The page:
Stone Blade Entertainment and Temple Gates Games are bringing the deck-building cyberpunk game Shards of Infinity to digital platforms including iOS, Android, and Steam.
The digital versions of the game will debut in the spring of 2019 for $8. The board game was made by Justin Gary and Gary Arant, who were also the designers of its predecessor, Ascension.
Theresa Duringer, founder of Temple Gates Games, is also a fan of board games and met the designers at the massive GenCon board game event a couple of years ago. They collaborated as Temple Gates Games made a virtual reality version of Ascension. And they teamed up again to make Shards of Infinity.
Shards of Infinity combines both strategy and customization, and it introduces the Mastery mechanic, giving players multiple paths to victory in a quick and cutthroat game. The digital version will have local pass-and-play, asynchronous multiplayer, as well as artificial intelligence opponents.
“Our job on the app side is to get out of the way of the board game, let the design take the stage, and communicate all important bits of information to the players, with immediate responsiveness,” Duringer said in an email to GamesBeat.
Temple Gates Games uses neural network technology to create formidable AI opponents. As the AI trains it will grow stronger to keep up with advanced Shards of Infinity players.
“There are a lot of things to be critical about right now, but one thing that is kind of crazy cool is that you can work on a creative project and take it to market without the huge corporate machinery,” Duringer said. “Which also means sometimes you can work on what you really want to work on.”
The game will be in beta form soon. Temple Gates Games will release expansions to the card game over time.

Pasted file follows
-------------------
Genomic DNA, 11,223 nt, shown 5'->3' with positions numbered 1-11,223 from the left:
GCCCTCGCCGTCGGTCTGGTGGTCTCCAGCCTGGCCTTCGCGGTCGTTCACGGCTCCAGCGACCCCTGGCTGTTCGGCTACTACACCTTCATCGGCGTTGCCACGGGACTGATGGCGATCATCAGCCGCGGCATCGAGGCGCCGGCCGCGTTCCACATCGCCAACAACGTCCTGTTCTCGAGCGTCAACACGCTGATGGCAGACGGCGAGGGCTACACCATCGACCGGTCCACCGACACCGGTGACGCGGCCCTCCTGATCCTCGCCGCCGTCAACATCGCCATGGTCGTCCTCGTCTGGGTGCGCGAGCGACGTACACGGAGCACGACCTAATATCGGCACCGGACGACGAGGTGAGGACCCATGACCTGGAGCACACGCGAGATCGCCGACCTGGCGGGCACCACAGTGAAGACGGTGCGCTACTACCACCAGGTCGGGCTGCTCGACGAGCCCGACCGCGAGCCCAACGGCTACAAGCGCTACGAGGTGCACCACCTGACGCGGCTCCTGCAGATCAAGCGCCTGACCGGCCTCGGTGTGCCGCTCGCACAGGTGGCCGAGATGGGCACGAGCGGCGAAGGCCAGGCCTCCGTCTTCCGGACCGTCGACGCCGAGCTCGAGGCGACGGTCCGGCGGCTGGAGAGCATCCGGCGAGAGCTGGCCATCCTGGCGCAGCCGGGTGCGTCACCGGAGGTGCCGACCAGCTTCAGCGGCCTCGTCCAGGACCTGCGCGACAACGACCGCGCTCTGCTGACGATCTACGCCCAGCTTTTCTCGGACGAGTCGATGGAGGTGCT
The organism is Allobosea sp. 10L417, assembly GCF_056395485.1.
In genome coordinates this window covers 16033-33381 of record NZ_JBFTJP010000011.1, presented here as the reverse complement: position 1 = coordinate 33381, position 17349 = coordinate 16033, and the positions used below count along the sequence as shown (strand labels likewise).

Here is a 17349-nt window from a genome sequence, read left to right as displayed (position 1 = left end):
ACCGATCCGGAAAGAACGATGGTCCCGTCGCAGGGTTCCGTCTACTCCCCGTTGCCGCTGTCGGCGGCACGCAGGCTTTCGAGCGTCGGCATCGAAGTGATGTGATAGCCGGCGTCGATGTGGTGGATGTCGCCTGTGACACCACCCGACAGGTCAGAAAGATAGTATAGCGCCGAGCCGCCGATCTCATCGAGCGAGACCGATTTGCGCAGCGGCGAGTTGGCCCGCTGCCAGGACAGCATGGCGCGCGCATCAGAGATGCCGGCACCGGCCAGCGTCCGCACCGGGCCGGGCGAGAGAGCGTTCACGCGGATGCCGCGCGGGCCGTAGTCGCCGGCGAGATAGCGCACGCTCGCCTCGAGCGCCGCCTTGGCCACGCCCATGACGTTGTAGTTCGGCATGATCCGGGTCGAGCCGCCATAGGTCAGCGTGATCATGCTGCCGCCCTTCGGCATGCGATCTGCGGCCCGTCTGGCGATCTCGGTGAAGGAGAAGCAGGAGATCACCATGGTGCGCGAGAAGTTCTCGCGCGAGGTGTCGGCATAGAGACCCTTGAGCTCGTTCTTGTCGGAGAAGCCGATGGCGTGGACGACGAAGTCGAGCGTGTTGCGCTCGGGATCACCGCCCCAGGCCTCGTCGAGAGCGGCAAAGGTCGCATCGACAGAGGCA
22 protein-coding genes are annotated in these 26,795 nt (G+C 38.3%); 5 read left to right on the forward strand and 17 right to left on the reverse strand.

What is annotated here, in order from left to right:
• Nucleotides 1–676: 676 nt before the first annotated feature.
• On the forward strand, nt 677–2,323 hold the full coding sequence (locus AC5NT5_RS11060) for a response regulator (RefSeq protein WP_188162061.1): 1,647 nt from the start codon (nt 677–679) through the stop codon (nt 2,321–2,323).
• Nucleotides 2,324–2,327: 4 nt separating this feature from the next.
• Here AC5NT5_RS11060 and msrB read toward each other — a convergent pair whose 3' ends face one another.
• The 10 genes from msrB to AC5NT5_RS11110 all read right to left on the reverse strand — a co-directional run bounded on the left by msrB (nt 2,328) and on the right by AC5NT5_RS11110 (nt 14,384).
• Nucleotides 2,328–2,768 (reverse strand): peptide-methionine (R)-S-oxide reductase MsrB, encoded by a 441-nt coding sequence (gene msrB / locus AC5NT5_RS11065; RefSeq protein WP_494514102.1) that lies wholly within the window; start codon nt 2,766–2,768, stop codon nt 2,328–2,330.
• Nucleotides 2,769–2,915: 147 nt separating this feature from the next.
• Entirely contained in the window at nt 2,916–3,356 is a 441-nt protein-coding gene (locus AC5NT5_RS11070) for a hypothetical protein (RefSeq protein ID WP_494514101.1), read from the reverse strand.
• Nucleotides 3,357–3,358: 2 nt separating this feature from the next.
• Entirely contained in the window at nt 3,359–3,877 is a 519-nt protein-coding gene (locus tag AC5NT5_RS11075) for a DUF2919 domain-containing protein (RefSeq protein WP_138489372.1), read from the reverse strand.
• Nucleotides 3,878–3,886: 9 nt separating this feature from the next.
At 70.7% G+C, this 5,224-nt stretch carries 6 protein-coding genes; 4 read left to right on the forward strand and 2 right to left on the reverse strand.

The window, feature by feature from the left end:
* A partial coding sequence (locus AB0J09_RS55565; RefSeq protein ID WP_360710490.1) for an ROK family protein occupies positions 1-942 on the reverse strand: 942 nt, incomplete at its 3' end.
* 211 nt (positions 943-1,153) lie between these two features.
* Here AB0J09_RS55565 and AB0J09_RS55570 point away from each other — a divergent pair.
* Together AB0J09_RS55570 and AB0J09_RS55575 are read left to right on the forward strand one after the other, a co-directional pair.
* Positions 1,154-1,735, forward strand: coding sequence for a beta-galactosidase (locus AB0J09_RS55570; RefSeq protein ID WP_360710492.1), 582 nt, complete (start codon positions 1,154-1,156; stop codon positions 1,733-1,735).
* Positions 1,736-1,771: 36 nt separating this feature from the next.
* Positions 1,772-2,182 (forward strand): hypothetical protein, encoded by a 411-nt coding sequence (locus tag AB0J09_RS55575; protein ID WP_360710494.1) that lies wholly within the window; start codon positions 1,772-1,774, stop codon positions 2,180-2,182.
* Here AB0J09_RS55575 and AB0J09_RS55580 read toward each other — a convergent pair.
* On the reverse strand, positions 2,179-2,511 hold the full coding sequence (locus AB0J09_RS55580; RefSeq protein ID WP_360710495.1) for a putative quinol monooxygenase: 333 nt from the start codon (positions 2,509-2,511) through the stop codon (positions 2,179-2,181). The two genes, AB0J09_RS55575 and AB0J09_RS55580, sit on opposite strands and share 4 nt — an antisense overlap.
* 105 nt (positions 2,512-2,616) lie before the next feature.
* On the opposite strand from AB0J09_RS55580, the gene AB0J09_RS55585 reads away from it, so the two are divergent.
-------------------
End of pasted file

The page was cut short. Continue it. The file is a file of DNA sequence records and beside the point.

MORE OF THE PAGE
In the card game’s story, the Infinity Engine was shattered a hundred years ago and its reality-bending shards have destroyed most of the world. Now, it falls upon you to gather your forces, defeat your adversaries, and rebuild the Infinity Engine.
Two to four players can play at a time, with matches lasting 30 minutes.
Rather than competing for points, players must outlast their opponents and reduce their health to zero, which can be done in a number of ways. Each player starts the game with a basic deck of cards, and they can acquire new cards from a central display of six cards (as in Ascension) and add these new cards to their deck or use them immediately, depending on what they are.
Every character starts with 50 health and zero mastery. On each turn, you can spend one gem (aka, money) to gain a mastery point. The more mastery you have, the more powerful your cards become. This lets even the weak cards in your starting deck become more powerful as the game progresses.
If you reach a total of 30 mastery, you can activate your Infinity Shard, which instantly defeats your opponent. As you acquire new cards, you can employ allies and champions to craft your strategy. Mercenary cards can be added to your deck as in other deck-building games or they can be played immediately from the center row for their ability.
Temple Gates Games’ first mobile board game, Race for the Galaxy, has been a top seller in the board game category on app stores. The board game itself has been in the wild for over ten years and sold over a million copies around the world.
The full Shards team includes Arant and Gary, as well as additional game design and development from Ben Lundquist and Jason Zila, graphic design by Ryan O’Connor, illustrations by Aaron Nakahara, Digital Art Chefs, Rod Mendez, Thien Nguyen, and creative development from George Rockwell. Jeff Gates was a programmer and Duringer was also a designer. Other contributors were Bryan Hughes, Glover Parker, and Randall Parker.
To adapt board games, Duringer said the team targets a six-month to 12-month development cycle. Such bite-size projects helps reduce risks and keeps the team disciplined on scope.
“Ten, 20 years ago, a team like ours wouldn’t exist, without self-publishing tools like the app stores, Steam, and without smartphones that bring little computers to everyone’s pockets,” Duringer said. “But at this moment, this is something we can do.”
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